So many of us have so many different accounts – LinkedIn, Facebook, emails, Google+, Flickr, Tumblr, Reddit, Plurk, Ello, ASN, SL – the list is seemingly endless.

Everything done on the internet leaves a trail, even if you think it’s private, or has been deleted.

If you are part of the ‘digital native’ demographic (those who have grown up with the internet – yes, Virginia, there was a time when the internet didn’t exist!), you think nothing of living your life on social media and posting about anything and everything.

Children these days have a social presence on the internet when they are born – thanks to Skype, Facebook, and other social media, because proud parents are posting for them until they are old enough to do so themselves.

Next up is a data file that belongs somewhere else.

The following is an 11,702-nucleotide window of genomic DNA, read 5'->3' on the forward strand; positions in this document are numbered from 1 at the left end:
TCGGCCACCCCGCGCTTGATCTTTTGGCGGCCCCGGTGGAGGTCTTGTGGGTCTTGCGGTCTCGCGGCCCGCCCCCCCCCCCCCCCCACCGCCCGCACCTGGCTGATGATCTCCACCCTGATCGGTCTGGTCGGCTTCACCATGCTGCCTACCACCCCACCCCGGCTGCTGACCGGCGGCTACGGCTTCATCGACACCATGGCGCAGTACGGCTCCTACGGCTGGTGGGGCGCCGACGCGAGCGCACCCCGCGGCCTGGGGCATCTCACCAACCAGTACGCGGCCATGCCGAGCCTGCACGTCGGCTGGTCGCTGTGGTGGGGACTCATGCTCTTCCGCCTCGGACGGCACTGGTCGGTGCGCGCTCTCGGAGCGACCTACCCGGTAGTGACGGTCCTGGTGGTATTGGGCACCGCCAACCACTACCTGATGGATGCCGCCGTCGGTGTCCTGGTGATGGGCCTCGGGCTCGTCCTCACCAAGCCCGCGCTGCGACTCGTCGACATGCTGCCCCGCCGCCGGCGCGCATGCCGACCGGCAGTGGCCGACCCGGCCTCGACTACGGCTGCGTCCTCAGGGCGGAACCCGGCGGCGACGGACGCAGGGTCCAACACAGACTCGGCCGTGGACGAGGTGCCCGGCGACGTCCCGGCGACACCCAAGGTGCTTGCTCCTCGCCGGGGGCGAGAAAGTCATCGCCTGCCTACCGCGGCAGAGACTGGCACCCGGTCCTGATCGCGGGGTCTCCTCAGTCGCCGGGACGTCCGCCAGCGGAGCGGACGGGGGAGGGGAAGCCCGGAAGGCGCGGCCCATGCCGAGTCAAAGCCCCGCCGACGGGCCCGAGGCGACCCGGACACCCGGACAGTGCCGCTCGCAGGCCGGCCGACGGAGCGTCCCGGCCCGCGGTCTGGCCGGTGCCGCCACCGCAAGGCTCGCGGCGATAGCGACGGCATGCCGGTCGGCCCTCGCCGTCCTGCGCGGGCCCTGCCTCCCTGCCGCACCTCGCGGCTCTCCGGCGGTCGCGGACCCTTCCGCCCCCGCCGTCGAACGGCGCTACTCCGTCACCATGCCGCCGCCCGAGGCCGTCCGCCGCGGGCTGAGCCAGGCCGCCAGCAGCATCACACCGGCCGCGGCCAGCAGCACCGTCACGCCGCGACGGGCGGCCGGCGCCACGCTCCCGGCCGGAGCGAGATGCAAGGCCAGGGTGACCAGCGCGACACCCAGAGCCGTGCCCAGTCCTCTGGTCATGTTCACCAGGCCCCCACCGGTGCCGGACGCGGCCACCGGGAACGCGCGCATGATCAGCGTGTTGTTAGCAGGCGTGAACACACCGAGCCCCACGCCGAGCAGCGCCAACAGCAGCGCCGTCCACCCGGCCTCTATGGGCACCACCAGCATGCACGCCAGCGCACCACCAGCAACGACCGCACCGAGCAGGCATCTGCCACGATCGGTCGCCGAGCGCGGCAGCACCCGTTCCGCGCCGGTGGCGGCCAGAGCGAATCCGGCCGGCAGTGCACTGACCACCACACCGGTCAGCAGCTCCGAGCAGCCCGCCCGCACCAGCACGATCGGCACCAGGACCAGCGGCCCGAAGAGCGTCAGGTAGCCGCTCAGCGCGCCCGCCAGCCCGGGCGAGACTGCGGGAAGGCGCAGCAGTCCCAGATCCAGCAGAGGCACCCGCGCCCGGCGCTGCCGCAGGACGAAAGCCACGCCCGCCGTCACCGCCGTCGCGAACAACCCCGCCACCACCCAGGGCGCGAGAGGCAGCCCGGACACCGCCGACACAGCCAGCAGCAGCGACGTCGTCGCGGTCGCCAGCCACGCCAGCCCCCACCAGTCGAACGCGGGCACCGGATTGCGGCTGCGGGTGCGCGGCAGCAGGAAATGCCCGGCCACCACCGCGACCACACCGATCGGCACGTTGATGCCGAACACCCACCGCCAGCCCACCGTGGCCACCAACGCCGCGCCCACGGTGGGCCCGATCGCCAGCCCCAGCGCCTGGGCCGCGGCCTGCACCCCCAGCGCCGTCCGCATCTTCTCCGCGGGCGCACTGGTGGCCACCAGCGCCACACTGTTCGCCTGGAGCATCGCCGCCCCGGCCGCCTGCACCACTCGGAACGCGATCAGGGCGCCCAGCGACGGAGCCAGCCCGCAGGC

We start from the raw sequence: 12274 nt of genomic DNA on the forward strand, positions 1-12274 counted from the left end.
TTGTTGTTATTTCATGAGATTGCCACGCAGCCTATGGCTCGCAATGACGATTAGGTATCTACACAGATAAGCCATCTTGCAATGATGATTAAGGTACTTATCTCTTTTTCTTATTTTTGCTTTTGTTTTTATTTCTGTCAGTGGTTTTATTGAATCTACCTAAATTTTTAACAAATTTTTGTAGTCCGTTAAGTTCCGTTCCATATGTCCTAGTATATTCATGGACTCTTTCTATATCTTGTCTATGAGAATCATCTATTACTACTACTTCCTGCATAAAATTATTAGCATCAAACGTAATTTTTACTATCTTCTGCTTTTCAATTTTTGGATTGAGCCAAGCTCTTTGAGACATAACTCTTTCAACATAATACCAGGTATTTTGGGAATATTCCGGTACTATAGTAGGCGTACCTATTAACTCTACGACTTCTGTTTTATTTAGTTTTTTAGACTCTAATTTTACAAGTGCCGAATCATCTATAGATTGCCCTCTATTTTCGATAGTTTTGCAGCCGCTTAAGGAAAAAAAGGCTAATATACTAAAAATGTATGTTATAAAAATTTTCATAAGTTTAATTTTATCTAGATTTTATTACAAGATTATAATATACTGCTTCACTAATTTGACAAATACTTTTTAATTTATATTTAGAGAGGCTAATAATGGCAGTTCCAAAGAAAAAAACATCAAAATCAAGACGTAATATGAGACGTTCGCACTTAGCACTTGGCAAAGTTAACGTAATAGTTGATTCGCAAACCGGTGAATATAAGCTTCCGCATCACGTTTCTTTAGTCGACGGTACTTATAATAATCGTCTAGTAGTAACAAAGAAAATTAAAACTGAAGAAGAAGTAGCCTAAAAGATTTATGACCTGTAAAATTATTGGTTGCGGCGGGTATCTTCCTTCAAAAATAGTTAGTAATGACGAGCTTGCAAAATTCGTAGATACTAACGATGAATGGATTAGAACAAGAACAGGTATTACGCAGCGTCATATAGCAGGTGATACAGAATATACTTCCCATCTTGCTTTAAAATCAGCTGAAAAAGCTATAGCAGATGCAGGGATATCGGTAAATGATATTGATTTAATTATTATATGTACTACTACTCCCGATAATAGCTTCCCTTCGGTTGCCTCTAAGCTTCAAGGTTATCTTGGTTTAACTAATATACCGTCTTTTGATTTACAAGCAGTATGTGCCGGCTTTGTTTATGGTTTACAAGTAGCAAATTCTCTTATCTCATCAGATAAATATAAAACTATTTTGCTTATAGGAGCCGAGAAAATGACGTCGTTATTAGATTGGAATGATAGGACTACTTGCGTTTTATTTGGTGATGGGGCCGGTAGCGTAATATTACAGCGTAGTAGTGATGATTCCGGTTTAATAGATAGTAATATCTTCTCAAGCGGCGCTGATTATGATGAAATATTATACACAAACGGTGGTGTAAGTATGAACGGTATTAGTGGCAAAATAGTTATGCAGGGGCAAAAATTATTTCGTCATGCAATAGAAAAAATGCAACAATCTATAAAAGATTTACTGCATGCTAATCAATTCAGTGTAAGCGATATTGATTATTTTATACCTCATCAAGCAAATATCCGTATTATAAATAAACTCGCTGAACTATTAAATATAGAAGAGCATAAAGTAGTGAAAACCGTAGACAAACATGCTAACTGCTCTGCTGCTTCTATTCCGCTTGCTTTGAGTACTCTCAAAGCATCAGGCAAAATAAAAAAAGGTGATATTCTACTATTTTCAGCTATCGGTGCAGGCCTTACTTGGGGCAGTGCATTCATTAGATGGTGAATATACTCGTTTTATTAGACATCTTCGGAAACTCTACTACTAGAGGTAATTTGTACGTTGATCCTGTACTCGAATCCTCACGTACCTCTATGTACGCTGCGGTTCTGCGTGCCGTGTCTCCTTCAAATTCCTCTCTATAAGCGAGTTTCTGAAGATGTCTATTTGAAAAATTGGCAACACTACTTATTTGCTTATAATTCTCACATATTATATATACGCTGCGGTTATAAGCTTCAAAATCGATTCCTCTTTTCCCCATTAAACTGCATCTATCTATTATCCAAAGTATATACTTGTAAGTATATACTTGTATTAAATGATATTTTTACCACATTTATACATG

I sometimes wonder if these children will be resentful of that later in life.

~ ~ ~ ~ ~ ~ ~ ~ ~ ~ ~ ~ ~

People want anonymity for different reasons.

Particularly in SL, a lot of users want to explore things they couldn’t in RL – whether that’s because of an injury, a disability, or just social stigmas/mores that make certain things impossible in their RL.

There’s a lot of chatter about people wanting to be anonymous to hide who they really are.

In the case of internet ‘trolls,’ many of them know their behavior would be unacceptable in RL face-to-face interactions, and trolling on the internet allows them that screen of anonymity.

Lately, though, I’ve been wondering if people crave anonymity, not to hide who they truly are, but in order to be who they truly are.

What if you are (or think you may be) homosexual and you live in a homophobic community?